Back when Steve Jobs released the original iPhone in 2007, he said that the operating system was “at least five years ahead of its time”. If any of you were using the Motorola Q9h or BlackBerry Pearl that I was using back then, you’d agree with me in the fact that the guy was right. Sadly it seems that nobody at Apple remembers that anymore. Those five years are up, and sadly nothing that was released at WWDC has prepared iOS to leap ahead of its time again.
5 key points posted to Mashable about how/why the iPhone and iOS are not ahead of their time anymore, and that Apple need to shake things up to remain good.
It’s a stupid article to begin with because after a huge revolution like that, you don’t revolt again until it’s necessary. The iPhone is hardly a stale piece of hardware, and iOS is still evolving while being one of the top platforms on the market. No one cared about mobile before iOS, and now iOS is turning mobile into a bigger industry than desktop development. Arguably the concept behind the original Apple computer is the same as the latest-and-greatest retina display MacBook Pro. Evolution, not revolution.
Point 2 is about apps and features that play catch-up. The argument is that Apple usually leap-frog the competition with their new features, and in iOS6 (maps, FaceTime over 3G) this isn’t the case (i.e. Maps is no better than Google maps and FaceTime over 3G is something third party apps can do anyway). Rubbish. Maps is as good as, if not better than Google maps on the iPhone. This is down to the great features for drivers and the TomTom integration. There’s more I could talk about, but the argument is so flawed it’s not worth the e-paper.
Point 3 nails the stupid home…
I do understand Apple’s purpose in keeping the grid of icons all over, but why not figure out some way to have UI profiles. If you’re a first-time user, you get the grid, and if you’re a power user, you can customize it differently. Hey, if Cydia could figure that out, I’m sure all those thousands of Apple Engineers can do better.
Power users use the iPhone because it “works”. They don’t use it because they want to have terminal command windows and Xcode. Cydia is fun but it’s certainly not as good an experience as anything the vanilla iPhone offers in terms of stability, reliability and usability. The iPhone is in the hands of millions of users worldwide, and the 1% of people who want to tinker with it in a meaningful way aren’t worth catering to. The notion that engineers in Infinite Loop can’t figure out how is madness.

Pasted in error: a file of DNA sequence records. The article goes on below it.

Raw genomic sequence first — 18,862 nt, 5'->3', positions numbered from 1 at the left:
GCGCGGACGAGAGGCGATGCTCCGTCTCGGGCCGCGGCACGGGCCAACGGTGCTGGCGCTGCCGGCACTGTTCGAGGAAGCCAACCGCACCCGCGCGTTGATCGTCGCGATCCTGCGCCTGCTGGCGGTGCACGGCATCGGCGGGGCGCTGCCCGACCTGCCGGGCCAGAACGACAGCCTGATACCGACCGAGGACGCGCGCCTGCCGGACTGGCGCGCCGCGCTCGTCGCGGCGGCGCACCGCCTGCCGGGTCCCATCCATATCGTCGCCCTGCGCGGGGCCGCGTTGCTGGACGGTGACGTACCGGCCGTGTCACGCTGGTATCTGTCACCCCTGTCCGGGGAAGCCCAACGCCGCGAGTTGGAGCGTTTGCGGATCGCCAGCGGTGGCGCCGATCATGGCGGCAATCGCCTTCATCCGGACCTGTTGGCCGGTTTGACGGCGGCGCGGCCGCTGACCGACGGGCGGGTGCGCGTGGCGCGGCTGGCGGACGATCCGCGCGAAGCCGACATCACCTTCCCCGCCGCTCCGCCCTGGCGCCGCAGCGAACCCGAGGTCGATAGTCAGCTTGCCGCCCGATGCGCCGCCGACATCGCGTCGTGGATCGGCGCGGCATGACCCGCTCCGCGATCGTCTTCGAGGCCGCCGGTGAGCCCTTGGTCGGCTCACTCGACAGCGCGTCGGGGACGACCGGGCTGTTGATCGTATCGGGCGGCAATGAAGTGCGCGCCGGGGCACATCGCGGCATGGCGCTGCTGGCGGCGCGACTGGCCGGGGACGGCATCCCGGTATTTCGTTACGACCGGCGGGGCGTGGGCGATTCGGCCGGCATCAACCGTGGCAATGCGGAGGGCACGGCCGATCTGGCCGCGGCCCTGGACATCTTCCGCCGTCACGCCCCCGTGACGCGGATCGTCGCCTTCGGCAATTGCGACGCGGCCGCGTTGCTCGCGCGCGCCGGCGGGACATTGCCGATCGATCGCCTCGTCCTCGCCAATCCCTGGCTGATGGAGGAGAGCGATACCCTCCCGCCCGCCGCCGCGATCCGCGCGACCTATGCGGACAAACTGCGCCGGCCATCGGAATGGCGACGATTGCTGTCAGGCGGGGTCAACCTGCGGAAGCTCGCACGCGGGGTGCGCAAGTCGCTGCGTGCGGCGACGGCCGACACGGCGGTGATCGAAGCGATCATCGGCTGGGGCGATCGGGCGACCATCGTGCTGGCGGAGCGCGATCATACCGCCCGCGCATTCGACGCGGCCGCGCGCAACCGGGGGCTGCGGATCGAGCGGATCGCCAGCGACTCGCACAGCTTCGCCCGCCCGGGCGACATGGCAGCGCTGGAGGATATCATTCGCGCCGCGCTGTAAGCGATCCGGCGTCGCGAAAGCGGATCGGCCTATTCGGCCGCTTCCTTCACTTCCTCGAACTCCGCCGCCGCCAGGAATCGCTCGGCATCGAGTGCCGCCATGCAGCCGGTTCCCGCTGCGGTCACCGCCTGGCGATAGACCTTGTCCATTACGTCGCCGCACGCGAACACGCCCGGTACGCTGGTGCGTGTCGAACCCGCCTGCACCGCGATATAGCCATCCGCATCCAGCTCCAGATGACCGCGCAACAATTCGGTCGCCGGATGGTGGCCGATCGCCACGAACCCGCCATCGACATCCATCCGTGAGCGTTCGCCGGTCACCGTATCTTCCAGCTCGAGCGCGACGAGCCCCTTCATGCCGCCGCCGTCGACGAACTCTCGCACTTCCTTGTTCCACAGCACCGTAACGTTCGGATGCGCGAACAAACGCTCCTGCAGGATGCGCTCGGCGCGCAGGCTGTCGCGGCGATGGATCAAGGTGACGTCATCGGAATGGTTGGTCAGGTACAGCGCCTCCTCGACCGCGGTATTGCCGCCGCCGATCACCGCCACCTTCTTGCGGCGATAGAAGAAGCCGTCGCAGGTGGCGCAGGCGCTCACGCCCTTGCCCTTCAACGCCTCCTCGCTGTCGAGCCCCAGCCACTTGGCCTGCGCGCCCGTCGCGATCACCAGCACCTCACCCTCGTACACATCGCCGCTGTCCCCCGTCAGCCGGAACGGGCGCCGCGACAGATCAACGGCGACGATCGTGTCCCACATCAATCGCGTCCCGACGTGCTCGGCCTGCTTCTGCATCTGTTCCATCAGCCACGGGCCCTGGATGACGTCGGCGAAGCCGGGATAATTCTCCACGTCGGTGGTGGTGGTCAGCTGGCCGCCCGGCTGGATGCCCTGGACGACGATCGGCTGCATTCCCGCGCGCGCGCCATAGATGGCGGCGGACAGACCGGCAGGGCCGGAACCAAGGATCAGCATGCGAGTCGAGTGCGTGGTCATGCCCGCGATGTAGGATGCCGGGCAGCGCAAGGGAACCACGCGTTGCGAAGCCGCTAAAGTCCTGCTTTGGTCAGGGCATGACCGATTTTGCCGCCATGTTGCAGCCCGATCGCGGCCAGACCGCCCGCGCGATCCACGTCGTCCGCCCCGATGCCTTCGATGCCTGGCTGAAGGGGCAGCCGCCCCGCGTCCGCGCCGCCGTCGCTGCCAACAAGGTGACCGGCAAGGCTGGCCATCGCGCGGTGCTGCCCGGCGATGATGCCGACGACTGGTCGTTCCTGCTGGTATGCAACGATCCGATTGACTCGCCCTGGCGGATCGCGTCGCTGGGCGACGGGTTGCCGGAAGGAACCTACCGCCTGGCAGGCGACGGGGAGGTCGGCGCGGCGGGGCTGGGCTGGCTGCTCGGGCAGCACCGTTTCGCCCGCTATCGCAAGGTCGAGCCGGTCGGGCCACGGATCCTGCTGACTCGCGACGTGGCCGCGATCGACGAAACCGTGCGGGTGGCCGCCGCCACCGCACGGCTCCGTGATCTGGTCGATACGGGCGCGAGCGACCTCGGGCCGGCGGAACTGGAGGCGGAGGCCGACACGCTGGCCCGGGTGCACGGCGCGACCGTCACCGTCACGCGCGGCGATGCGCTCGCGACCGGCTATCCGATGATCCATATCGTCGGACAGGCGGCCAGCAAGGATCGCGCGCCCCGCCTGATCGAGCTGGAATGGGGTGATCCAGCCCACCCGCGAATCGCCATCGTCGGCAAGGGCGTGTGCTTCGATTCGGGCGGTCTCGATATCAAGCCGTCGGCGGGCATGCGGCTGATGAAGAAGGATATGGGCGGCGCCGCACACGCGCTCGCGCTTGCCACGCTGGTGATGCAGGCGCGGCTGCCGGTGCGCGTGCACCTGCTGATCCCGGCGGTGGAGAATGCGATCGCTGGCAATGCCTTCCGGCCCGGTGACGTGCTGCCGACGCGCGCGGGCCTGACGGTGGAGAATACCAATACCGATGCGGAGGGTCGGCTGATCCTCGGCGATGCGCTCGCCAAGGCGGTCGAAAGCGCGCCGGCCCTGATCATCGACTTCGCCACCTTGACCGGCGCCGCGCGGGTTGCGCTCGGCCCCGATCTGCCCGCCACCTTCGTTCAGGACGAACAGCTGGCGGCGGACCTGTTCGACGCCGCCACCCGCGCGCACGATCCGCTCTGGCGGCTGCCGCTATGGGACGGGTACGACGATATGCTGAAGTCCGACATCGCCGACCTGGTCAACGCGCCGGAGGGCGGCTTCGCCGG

Jobs and Woz made a computer that had mass appeal and cut out the modders & hackers. That’s the ethos Apple still has.
as of beta 1, Siri is not supported by the iPad 2, who’s guts are almost identical to what we find powering the iPhone 4S. And if the iPhone 4 and 3GS are getting iOS 6, why isn’t the first-generation iPad getting it? None of these technical decisions make logical sense, unless you add dollars into the equation.
A lot of these decisions probably are down to money. It makes sense. It also means Siri doesn’t destroy Apple’s back-end server infrastructure by having so many extra people trying to use the system. More control means less points of failure. It means the engineers can develop a clean system for the new users of the new devices and make it the best experience possible. They might technically be able to make these features work on older devices, but that loss of focus might be more deterimental to the experience overall, so why bother? Plus, you can coax users into buying new systems with new features. It’s good business to have everyone on the new hardware.
Point 5 is also dumb…
Using a device that’s no longer ahead of its time, boring or no better than competitors isn’t easy in our times, but knowing that it won’t change for another 18 months is torture. Even if Apple released a new iPhone in the fall, which runs iOS 6 with some minor enhancements, nobody can switch phones every couple of months in this economy. Apple has slowly pushed users into adopting newer hardware just to get this new feature or that one, and it’s really not a good way to drive additional loyalty towards the platform.
No one wants to upgrade every 6 months. They want to keep their device. I know a lot of people still on older hardware. They can’t afford the new stuff, or are tied to contracts. That’s not Apples fault. The 18-month cycle is down to the way carriers subsidise the hardware.
What major electronic device changes more often than Apple hardware? I literally don’t know any company being as iterative as Apple. Yearly cycles are common across their line. Very few people do this kind of cycle. New versions of the same thing, sure, but nothing like Apple.